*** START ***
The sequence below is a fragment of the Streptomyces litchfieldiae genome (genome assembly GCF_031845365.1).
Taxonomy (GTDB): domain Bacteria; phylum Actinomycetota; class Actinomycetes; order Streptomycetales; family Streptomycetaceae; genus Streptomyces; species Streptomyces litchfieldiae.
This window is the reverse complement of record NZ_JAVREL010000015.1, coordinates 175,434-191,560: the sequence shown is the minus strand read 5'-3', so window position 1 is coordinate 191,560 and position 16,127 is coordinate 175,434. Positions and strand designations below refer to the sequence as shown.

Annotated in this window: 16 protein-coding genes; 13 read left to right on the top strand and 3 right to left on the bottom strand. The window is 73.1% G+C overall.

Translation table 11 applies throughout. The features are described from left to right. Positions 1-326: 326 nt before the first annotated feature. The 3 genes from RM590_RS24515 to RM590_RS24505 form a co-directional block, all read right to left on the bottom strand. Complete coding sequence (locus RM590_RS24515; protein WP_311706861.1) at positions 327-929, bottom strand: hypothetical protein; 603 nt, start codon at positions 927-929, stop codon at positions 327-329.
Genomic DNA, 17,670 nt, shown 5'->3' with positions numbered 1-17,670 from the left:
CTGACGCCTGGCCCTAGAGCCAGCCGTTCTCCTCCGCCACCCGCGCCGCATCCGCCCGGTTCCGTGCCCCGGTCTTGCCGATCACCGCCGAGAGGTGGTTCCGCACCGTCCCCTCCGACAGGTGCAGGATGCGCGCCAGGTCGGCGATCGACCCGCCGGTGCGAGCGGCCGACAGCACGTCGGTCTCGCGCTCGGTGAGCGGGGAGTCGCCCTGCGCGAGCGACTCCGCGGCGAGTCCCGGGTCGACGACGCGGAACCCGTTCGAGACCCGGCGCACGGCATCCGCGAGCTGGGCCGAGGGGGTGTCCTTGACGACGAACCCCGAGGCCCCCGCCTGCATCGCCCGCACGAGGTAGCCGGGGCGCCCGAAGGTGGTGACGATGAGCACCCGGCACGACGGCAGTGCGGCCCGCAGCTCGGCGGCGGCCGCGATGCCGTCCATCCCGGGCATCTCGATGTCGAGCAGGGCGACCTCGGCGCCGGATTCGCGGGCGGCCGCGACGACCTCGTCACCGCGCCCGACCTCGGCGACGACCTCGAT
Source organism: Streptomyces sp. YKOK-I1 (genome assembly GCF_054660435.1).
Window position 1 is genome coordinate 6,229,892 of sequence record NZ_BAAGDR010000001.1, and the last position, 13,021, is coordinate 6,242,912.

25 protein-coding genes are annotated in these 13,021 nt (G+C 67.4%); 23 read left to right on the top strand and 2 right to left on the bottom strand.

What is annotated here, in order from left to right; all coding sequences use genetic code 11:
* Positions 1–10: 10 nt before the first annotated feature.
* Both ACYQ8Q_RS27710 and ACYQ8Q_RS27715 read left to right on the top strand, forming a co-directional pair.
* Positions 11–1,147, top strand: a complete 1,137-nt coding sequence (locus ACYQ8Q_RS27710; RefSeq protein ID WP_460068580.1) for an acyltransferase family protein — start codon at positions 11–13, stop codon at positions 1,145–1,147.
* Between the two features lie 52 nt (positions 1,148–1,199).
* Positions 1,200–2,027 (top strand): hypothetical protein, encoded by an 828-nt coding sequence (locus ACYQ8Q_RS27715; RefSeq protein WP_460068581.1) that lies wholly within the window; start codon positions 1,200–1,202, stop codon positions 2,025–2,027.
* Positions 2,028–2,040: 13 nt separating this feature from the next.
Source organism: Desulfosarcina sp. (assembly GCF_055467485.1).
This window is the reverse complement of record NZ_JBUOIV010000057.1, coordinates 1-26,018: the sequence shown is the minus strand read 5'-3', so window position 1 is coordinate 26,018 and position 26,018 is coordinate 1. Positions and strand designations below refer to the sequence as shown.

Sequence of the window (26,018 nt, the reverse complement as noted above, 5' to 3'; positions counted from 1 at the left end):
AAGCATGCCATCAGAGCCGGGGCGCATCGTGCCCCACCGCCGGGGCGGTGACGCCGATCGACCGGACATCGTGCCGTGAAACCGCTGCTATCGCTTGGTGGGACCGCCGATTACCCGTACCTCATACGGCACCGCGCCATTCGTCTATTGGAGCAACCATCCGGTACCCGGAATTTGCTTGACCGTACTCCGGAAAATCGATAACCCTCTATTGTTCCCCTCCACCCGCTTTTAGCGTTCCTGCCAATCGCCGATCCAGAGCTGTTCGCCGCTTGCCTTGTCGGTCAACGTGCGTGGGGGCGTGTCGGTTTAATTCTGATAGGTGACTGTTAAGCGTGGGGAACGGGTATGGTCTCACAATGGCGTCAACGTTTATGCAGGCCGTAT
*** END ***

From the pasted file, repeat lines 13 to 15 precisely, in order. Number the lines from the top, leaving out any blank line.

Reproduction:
* Both ACYQ8Q_RS27710 and ACYQ8Q_RS27715 read left to right on the top strand, forming a co-directional pair.
* Positions 11–1,147, top strand: a complete 1,137-nt coding sequence (locus ACYQ8Q_RS27710; RefSeq protein ID WP_460068580.1) for an acyltransferase family protein — start codon at positions 11–13, stop codon at positions 1,145–1,147.
* Between the two features lie 52 nt (positions 1,148–1,199).